- Baptist Beacon
What a difference a year makes
by Art Werry
FRASER, MI – What a difference a year makes. Last Father's Day, Brandon was caught in the throes of a drug addiction that was taking him down the path that kills tens of thousands each year in America. Brandon’s life continued to fray as his heroin and alcohol addiction led to more and more family conflict. Continually forced to choose between caring for his family and feeding his addiction, he repeatedly chose the latter. His children faced the very real possibility of growing up without their father. When he wasn’t distracted by the drugs, Brandon was too ashamed, so he would simply stay away from the children he loved.
What could change the course of this troubled man? Was it the fear of becoming another statistic – one more number along with the mother of his 14-year-old daughter, who had already succumbed to overdose? Desperate to change the course of this all too familiar drama, Brandon’s wife, Patty, stepped in. Gathering the family together for an intervention, she gave Brandon a choice, get help or get lost. Running short on options, Brandon went into treatment, but he dropped out before completing the program. After walking to Patty’s house, he hoped she would relent and take him back, but that was not to be. Firmly standing her ground, she insisted he get help.
Stunned, Brandon decided to break the downward spiral and get serious about recovery. He entered and successfully completed a 45-day program. As part of his exit strategy, Brandon began investigating longer term 3/4 housing options. The name of our program, Pathway To Freedom, caught his eye because it sounded hopeful. After an initial phone call, Brandon entered the program, and the rest is history. We began praying for him and pointing him toward Christ, the only hope of lasting recovery. A few months later, Brandon prayed to receive Christ and was baptized with Patty and the children watching. He is not only staying clean and sober, but he is also holding down a steady job. Brandon readily admits, “I used to be impressed by the big, shiny things in life. Now with God in my life, I’m so grateful for what is right in front of my eyes – my family”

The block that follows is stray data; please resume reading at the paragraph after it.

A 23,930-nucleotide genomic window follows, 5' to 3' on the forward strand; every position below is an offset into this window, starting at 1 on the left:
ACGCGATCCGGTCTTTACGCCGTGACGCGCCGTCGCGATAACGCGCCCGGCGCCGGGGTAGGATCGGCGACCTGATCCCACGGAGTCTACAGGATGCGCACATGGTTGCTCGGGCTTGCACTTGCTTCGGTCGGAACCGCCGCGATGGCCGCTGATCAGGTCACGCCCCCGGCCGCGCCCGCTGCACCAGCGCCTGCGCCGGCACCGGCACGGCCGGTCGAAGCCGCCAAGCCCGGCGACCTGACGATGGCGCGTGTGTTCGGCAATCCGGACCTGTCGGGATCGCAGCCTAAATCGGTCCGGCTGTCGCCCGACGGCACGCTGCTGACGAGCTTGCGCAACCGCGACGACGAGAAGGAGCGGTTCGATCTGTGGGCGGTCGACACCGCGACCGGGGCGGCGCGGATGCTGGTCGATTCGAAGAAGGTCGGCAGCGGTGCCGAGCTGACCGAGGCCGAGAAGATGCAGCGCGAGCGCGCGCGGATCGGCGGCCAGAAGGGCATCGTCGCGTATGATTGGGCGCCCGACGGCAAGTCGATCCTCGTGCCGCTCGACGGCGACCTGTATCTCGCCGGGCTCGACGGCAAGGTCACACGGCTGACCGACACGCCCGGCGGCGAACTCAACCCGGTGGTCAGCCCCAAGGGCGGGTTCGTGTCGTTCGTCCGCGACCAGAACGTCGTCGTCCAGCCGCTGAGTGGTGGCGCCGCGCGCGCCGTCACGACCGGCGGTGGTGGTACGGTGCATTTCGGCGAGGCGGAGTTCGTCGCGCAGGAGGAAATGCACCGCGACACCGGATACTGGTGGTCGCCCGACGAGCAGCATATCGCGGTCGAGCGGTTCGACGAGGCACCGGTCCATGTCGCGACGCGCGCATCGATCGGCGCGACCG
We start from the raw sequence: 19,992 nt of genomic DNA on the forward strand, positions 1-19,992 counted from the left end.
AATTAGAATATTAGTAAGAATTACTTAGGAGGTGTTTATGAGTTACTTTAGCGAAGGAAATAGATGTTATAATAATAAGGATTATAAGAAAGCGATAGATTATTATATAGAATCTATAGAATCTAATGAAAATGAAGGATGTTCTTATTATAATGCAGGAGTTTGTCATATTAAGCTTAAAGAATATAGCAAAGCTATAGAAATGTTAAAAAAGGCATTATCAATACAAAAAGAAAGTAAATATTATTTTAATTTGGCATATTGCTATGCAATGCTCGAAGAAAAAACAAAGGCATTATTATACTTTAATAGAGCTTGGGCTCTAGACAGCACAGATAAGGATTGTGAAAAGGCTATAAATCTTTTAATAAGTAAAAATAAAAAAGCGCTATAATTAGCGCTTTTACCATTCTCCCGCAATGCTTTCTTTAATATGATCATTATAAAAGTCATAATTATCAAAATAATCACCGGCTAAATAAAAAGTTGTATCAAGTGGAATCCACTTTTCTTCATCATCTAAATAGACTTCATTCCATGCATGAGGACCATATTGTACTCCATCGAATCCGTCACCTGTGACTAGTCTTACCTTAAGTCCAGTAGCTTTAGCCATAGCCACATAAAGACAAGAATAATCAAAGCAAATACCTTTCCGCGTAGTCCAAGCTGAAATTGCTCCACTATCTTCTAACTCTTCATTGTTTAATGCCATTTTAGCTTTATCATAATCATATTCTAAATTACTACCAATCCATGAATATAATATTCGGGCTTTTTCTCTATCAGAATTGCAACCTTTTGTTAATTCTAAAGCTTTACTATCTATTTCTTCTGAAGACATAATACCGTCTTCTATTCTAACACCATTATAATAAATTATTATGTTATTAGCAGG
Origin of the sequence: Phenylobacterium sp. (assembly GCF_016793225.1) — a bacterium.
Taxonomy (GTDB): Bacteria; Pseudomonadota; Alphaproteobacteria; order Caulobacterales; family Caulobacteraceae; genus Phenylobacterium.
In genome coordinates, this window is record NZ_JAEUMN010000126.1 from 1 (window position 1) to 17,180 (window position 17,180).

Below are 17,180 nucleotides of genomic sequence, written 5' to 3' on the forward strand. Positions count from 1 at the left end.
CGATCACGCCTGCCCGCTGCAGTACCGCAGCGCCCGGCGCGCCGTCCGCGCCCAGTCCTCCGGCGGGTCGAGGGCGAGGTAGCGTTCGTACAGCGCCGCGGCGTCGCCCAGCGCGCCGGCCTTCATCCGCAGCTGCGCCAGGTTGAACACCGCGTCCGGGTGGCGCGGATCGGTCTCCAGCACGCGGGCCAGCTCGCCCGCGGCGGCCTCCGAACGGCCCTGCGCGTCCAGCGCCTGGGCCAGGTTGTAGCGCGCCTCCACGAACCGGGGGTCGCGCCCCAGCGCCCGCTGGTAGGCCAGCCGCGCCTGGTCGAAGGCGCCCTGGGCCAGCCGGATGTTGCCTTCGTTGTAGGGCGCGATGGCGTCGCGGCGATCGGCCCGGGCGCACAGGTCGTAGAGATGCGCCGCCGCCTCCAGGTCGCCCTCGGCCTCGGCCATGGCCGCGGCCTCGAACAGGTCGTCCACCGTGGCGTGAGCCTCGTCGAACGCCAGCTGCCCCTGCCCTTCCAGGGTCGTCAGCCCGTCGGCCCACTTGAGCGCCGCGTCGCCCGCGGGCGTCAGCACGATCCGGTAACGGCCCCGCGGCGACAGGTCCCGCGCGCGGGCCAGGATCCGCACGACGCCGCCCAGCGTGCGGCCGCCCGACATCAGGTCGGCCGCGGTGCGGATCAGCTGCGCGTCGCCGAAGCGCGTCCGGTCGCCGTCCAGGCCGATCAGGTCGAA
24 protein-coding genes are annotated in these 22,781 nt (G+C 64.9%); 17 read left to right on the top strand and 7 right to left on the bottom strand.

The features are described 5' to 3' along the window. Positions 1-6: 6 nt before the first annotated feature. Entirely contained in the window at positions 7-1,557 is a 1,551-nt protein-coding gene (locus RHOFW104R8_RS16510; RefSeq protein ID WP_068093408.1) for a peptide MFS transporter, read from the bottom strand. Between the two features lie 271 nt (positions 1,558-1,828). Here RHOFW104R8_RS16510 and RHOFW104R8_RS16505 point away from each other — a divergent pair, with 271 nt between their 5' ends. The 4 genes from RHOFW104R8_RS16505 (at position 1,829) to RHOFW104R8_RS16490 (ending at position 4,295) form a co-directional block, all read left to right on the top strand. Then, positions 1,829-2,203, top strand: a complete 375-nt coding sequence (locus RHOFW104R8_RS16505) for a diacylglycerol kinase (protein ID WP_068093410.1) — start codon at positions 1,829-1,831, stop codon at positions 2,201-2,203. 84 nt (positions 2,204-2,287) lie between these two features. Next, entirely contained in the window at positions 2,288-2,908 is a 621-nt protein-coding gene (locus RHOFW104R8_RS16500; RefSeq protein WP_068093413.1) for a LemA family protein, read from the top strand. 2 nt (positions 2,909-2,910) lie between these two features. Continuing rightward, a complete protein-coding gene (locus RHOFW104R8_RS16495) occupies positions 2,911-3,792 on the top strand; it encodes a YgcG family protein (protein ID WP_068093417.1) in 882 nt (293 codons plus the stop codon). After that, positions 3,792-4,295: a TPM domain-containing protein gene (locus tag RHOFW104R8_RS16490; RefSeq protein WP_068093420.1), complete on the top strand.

New Life has operated this residential program for men for many years now. Participants are given a safe place to live and a structured environment in which to combat the chaos that is a by-product of addictive behaviors.
Pathway is a long-term program that allows the opportunity to share Christ with men who are desperate for something to break the chains of addiction that they have battled in many cases for decades. New Life shares a partnership with the Baptist State Convention of Michigan (BSCM) as they support the ministry. Sadly, the scourge of addiction that is ravaging our country shows no signs of letting up any time soon. Pastor Art Werry regularly encourages pastors to consider starting a recovery program in their church – even if it is only a 12-Step table that meets in their building. The heartache of addiction resides on every street in every city.
Pastor Werry says, “Pathway is by far the most rewarding ministry I have ever been involved. Our recovery ministry is based on the belief that lives can be restored through the power of Jesus Christ.” He regularly tells the men in recovery that he does this ministry as much for the sake of their children as for them. He adds, “Our heart’s desire is to see the multi-generational cycle of addiction broken by the power of Jesus.” It is such blessing to hear a spouse like Patty say, “I enjoy seeing the relationship being built between the children and Brandon. The kids adore him.”
This year, Father’s Day will look remarkably different for Brandon from last year. Sitting in church with his children, he can focus on a future that is much brighter than it was just a few months ago. What a difference a year makes. What a difference Christ makes.
ABOUT THE AUTHOR
Art Werry has been pastor of New Life in Fraser for over thirty years and executive director of Pathway to Freedom for over 25 years. He also handles the technology needs of the BSCM. Art and his wife Tricia are raising their teenage daughter, Hannah.